Even so, the logical Indo-Pacific expansion of Australia's region of interest does not sit well with the continued low levels of defence spending that will accompany this White Paper. The Prime Minister and Defence Minister implied today that they know they are underfunding defence: they indicated that Australia's interests require, in the longer run, a defence budget closer to 2% of GDP and that they want to move towards that mark.

But they offered little joy or clarity about how they, or a future government, would get there from the historically low 1.5% to which their Government abruptly brought the defence budget last year. For instance, the promised 12 new Growler electronic warfare aircraft will cost around $1.5 billion spread somewhere over the next four years of budget forward estimates. But that's not to say we will necessarily see an increase in the forthcoming defence budget for that purchase. [fold]

And while the White Paper contains some sensible articulation about the risks and opportunities facing Australia in the Indo-Pacific Asian century, it is not blunt about the security risks the nation will accrue if year-on-year political calculations mean that aspirations towards serious levels of defence spending do not materialise.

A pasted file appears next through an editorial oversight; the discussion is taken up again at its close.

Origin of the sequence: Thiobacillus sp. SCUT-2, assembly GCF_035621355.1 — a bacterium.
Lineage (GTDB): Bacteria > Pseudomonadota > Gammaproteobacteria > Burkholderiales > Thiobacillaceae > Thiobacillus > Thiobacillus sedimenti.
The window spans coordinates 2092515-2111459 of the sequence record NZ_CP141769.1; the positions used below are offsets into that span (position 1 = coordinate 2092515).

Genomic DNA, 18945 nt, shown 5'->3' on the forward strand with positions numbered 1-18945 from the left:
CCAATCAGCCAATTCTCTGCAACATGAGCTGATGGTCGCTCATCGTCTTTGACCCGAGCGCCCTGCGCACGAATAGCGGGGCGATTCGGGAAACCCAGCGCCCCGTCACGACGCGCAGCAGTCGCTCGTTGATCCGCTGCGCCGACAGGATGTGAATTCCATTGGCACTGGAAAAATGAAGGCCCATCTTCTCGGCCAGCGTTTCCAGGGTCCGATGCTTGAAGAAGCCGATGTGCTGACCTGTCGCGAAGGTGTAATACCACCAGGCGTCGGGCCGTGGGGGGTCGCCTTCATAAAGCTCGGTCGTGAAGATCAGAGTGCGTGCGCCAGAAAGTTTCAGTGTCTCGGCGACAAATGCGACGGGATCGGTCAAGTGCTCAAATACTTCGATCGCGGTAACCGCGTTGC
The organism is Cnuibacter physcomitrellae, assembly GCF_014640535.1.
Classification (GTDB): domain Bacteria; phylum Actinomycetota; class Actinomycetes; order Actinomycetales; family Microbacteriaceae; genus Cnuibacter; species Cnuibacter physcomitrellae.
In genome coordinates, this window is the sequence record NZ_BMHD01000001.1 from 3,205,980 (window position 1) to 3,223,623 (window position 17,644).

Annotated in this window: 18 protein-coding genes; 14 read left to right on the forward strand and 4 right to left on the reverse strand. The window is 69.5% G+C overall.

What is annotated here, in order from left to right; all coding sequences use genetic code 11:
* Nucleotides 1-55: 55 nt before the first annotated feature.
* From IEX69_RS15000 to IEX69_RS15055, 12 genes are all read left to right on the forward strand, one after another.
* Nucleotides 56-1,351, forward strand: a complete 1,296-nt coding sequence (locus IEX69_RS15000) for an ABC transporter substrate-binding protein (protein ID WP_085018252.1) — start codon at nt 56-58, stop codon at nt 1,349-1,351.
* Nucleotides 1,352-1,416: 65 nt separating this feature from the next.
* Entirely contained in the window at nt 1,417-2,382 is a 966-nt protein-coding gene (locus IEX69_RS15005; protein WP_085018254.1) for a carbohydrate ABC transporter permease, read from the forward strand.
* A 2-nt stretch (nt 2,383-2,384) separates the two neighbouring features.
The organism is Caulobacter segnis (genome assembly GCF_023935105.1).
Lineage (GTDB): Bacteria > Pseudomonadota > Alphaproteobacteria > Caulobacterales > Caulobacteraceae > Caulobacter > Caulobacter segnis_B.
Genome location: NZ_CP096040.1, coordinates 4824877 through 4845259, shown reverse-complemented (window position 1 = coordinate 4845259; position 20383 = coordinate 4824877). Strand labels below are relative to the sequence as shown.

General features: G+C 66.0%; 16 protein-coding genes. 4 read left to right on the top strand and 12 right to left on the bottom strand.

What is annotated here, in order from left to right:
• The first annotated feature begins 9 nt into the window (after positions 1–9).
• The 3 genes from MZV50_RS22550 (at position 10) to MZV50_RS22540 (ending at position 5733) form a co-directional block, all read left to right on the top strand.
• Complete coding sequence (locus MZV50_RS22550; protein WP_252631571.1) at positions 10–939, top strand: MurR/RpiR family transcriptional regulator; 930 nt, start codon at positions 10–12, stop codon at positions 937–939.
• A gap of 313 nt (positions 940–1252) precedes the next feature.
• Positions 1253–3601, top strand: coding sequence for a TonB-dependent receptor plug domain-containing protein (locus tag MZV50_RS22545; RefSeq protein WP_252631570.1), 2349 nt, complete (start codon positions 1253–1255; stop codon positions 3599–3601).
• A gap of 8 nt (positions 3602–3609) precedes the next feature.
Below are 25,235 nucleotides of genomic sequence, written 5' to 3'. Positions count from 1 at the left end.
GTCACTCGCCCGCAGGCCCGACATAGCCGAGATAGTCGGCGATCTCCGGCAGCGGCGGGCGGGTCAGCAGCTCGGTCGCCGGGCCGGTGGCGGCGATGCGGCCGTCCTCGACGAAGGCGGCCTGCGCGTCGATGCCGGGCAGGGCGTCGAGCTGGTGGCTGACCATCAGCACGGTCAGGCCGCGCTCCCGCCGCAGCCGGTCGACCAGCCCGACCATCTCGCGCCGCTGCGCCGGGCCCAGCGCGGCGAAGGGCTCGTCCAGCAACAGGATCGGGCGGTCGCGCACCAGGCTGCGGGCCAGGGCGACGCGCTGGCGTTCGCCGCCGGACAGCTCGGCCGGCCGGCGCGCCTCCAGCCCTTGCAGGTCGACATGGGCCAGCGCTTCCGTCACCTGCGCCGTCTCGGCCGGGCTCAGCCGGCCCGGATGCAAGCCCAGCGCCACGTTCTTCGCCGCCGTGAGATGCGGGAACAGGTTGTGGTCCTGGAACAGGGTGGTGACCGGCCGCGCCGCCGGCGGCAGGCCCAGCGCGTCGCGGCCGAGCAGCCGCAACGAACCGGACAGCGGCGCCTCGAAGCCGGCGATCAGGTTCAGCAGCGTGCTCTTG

The biggest headline about capabilities should be about the promised new submarine fleet. The Government has narrowed the range of options for those boats, pushed out the time horizon, and bequeathed massive expenses on future governments. The idea of buying an off-the-shelf boat – an existing, cheaper, albeit more limited capability – has been taken off the agenda. The nuclear-powered notion has been categorically killed. We don't know exactly what the new boats will do or cost, but we do know they will be built in Adelaide.

Kevin Rudd's 2009 White Paper envisioned 12 next-generation submarines, armed with cruise missiles, in service by perhaps 2030. Stephen Smith starkly declared today that, with upgrades, the existing Collins fleet could still be in service until 2038. That's another 25 years. To put that in perspective, it's the same time-span between 1914 and 1939. World events, strategic threats and military technology can change rather a lot over such a time.